Simulation in healthcare is a rapidly developing teaching method in the training of technical procedures. It is also used to enable caregivers to learn how to inform patients of serious illness and complex health status. However, its use is not widespread in the field of dermatology. This study investigated the utility of simulation as regards disclosing melanoma diagnosis, taking resident physician satisfaction as a primary endpoint.
Materials and methods
Fifteen dermatology residents were recruited as trainees. Four scenarios were allocated based on length of residency. An introductory briefing was held prior to the training sessions. Debriefing took place on completion of the diagnosis disclosure consultation. The participants completed questionnaires after the simulation session, after debriefing, and 3 months after the simulation session. The primary endpoint was usefulness of the session felt by trainees several months after the simulation.
The majority of participants (93.3%) thought the session helped with stress management, improved their attitude and control over their reaction (86.6%), and improved their communication skills (100%). They rated the usefulness of the simulation at 7.79/10 on average (range: 5–10).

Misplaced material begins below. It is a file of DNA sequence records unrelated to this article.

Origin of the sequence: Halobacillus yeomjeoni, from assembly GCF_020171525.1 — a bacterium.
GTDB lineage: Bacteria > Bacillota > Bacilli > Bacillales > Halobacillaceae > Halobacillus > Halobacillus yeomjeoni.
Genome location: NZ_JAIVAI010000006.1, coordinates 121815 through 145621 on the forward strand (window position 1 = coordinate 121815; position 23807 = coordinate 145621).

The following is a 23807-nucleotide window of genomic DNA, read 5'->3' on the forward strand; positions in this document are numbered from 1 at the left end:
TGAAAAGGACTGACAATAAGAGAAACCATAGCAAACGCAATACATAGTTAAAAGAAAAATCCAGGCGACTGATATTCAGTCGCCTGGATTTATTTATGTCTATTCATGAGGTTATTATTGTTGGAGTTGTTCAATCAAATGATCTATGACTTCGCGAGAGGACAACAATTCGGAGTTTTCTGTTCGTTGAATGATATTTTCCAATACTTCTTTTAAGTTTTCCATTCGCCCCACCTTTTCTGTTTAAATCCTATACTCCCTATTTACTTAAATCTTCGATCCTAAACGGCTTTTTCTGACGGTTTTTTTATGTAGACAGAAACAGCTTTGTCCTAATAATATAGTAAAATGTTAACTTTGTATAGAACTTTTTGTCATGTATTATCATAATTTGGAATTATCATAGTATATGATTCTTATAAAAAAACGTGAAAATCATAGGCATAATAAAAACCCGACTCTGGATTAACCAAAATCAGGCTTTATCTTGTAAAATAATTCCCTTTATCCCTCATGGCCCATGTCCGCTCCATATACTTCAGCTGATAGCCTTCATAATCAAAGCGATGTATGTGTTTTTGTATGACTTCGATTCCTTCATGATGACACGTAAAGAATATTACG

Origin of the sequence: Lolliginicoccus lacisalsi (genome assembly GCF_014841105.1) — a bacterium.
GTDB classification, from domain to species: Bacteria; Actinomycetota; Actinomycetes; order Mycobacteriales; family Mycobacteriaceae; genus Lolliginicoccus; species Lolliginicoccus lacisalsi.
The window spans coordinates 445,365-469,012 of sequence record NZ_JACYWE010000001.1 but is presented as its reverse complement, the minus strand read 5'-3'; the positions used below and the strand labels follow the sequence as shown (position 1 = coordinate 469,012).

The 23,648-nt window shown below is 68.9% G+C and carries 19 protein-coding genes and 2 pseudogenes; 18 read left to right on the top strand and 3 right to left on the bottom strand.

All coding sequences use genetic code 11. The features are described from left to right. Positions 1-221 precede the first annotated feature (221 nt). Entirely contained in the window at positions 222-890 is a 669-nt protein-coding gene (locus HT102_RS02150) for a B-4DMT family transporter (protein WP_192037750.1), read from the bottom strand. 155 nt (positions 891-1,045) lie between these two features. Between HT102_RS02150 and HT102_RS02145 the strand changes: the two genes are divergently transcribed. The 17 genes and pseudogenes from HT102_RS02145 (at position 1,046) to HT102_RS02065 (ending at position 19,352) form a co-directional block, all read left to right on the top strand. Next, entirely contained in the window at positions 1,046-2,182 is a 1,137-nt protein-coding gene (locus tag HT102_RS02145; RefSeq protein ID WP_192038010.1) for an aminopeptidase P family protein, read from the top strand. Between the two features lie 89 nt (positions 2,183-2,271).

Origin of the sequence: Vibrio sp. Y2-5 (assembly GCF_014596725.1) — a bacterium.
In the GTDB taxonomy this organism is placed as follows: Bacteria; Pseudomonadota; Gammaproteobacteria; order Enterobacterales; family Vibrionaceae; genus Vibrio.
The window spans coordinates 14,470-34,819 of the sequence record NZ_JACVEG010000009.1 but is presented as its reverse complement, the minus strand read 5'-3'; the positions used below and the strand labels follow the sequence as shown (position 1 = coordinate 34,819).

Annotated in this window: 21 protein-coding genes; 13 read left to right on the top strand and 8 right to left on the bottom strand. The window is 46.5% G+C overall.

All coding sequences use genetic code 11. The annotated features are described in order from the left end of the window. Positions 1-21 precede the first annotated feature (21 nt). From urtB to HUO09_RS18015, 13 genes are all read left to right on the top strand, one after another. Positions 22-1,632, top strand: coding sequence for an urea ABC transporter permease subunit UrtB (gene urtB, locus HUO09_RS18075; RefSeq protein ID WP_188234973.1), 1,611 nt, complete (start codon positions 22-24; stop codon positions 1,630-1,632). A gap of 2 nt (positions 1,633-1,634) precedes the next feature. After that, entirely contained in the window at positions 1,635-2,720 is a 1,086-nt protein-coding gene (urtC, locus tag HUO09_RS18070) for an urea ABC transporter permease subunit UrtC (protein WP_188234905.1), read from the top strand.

According to our findings the resident physicians involved, particularly those with the least experience, were satisfied with this type of learning technique. Any difficulties encountered by these residents were brought to light and addressed during debriefing.
There would appear to be real benefits to be reaped from simulation, whatever the stage of medical training at which it takes place. Simulation should become an increasingly important part of contemporary pregraduate specialty programs.Le texte complet de cet article est disponible en PDF.
Keywords : Standardized patient simulation, Oncology, Teaching, Melanoma